John Dunlop, Charles Goodyear, and the History of Tires

John Boyd Dunlop with the first bicycle to have pneumatic tires.
John Boyd Dunlop with the first bicycle to have pneumatic tires.

Hulton Archive / Getty Images

The pneumatic (inflatable) rubber tires that are featured on millions of cars across the world are the result of multiple inventors working across several decades. And those inventors have names that should be recognizable to anyone who's ever bought tires for their car: Michelin, Goodyear, and Dunlop. Of these, none had so great an impact on the invention of the tire as John Dunlop and Charles Goodyear. 

Vulcanized Rubber

Consumers purchased 88 million cars in 2019. And though sales dipped to 73 million in 2020, sales should rebound, according to the International Energy Agency, a Paris-based intergovernmental organization established in 1974 to "co-ordinate a collective response to major disruptions in the supply of oil." An estimated 1.32 billion cars, trucks, and buses were on the roads worldwide in 2016, a figure expected to more than double to 2.8 billion vehicles by 2036, according to Andrew Chesterton, writing on the website Carsguide. None of these vehicles would be operational if it hadn't been for Charles Goodyear. You can have an engine, you can have a chassis, you can have a drive train and wheels. But without tires, you're stuck.

In 1844, more than 50 years before the first rubber tires would appear on cars, Goodyear patented a process known as vulcanization. This process involved heating and removing the sulfur from rubber, a substance that had been discovered in the Amazon rainforest of Peru by French scientist Charles de la Condamine in 1735 (although, local Mesoamerican tribes had been working with the substance for centuries).

Vulcanization made rubber waterproof and winter-proof, while at the same time preserving its elasticity. While Goodyear's claim to have invented vulcanization was challenged, ​he prevailed in court and is today remembered as the sole inventor of vulcanized rubber. And that became hugely important once people realized it would be perfect for making tires.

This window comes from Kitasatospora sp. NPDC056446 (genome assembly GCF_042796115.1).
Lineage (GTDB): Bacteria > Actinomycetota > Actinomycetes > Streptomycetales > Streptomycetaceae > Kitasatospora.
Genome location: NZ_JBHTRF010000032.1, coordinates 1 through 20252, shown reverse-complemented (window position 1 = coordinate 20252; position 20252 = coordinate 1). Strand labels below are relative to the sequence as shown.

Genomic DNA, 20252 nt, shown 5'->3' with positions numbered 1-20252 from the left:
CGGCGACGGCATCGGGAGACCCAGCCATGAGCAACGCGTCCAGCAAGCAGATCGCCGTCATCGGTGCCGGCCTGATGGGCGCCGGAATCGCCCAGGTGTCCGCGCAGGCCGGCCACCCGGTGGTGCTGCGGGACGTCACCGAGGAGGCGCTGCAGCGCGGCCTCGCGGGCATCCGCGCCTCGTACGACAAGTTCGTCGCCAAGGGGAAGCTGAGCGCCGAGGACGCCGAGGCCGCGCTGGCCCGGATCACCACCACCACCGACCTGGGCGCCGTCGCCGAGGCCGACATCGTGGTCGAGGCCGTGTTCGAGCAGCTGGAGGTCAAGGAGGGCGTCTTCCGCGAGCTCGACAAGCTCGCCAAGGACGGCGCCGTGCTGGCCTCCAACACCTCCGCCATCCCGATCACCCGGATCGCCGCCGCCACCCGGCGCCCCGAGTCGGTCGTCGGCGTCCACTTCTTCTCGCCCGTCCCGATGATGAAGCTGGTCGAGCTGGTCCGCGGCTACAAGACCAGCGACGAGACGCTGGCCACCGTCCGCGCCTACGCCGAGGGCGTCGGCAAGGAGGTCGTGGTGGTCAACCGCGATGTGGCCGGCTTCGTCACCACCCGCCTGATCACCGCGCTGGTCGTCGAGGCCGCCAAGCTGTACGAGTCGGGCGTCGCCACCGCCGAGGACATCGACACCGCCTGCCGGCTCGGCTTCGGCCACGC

Pneumatic Tires

Robert William Thomson (1822–1873) invented the first vulcanized rubber pneumatic (inflatable) tire. Thomson patented his pneumatic tire in 1845, and while his invention worked well, it was too costly to catch on.

That changed with John Boyd Dunlop (1840–1921), a Scottish veterinarian and the recognized inventor of the first practical pneumatic tire. His patent, granted in 1888, wasn't for automobile tires, however. Instead, it was intended to create tires for bicycles. It took another seven years for someone to make the leap. André Michelin and his brother Edouard, who had previously patented a removable bike tire, were the first to use pneumatic tires on an automobile. Unfortunately, these did not prove durable. It wasn't until Philip Strauss invented the combination tire and air-filled inner tube in 1911 that pneumatic tires could be used on automobiles with success.

Other Noteworthy Developments in Tire Technology

  • In 1903, P.W. Litchfield of the Goodyear Tire Company patented the first tubeless tire; however, it was never commercially exploited until it was used on the 1954 Packard. 
  • In 1904, mountable rims were introduced that allowed drivers to fix their own flats. In 1908, Frank Seiberling invented grooved tires with improved road traction. 
  • In 1910, B.F. Goodrich Company invented longer-life tires by adding carbon to the rubber. 
  • Goodrich also invented the first synthetic rubber tires in 1937 made of a patented substance called Chemigum.
  • The first snow tire for passenger cars, Hakkapeliitta, was invented by a Finnish company (now Nokian Tyres) in 1936. The tire is considered one of the best in the industry and is still in production today.
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Bellis, Mary. "John Dunlop, Charles Goodyear, and the History of Tires." ThoughtCo, Jul. 26, 2021, Bellis, Mary. (2021, July 26). John Dunlop, Charles Goodyear, and the History of Tires. Retrieved from Bellis, Mary. "John Dunlop, Charles Goodyear, and the History of Tires." ThoughtCo. (accessed June 10, 2023).